U.S. Particle Accelerator School

Applications of Synchrotron Radiation in Materials Science course

Sponsoring University:

Yale University


Applications of Synchrotron Radiation in Materials Science - course cancelled


Denis McWhan, Retired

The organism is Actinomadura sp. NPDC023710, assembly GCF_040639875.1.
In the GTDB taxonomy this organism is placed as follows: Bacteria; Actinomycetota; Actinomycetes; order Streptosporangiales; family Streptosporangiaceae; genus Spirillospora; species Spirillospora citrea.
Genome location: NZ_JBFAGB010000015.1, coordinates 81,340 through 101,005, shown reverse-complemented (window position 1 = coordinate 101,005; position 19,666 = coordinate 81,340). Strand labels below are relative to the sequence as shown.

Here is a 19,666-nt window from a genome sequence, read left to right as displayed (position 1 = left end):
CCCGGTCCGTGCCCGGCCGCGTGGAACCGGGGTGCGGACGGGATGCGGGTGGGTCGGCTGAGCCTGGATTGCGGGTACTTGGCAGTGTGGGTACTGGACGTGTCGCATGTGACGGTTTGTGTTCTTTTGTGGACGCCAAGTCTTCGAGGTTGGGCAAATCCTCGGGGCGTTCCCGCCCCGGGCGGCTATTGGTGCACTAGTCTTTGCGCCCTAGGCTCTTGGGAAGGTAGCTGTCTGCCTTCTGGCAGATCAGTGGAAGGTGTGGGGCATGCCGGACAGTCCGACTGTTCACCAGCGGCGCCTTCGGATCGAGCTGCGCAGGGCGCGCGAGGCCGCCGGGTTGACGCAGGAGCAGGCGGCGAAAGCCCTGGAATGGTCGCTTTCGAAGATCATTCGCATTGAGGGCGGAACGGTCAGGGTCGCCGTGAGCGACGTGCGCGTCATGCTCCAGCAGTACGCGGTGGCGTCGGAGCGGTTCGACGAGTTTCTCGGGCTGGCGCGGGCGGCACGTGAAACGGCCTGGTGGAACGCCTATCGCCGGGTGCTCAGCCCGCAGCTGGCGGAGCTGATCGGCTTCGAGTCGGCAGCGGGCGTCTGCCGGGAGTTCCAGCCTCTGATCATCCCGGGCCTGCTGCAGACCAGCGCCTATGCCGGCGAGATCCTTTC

The use of synchrotron radiation is no longer just the province of the experts; it has become ubiquitous as a tool for the study of materials. This survey course will present the fundamental properties of synchrotron radiation and describe the sources that are available to universities, industry and government laboratories in the U.S. The course will then cover the wide range of different synchrotron experiments that can be used to characterize materials. The unifying theme will be "what can one learn about Si, Si02 and products derived from them using synchrotron-based experiments". How does one understand both the atomic and electronic structure of different phases; the role and control of impurities and defects, and how surfaces differ from the bulk? These properties can be studied using diffraction, spectroscopic, and imaging techniques. The structure of powders, single crystals, surfaces, and various synthetic multilayers are determined using x-ray diffraction. Chemical and near neighbor information is obtained from X-ray absorption spectroscopy, and the electronic structure is probed using angle resolved and spin polarized photoemission and various core level spectroscopies. Imaging techniques include x-ray topography, x-ray microtomography, scanning x-ray microscopy and infrared spectromicroscopy. The objective of this course is to provide a materials scientist, at the graduate student-level and above, with the basic information needed to use synchrotron-based experiments in their research.  Prerequisite: familiarity with Condensed Matter Physics and Materials Science at the undergraduate level. Text to be provided: Elements of Modem X-Ray Physics by Jens Als­Neilson and Des McMurrow, (Wiley NY, 2001).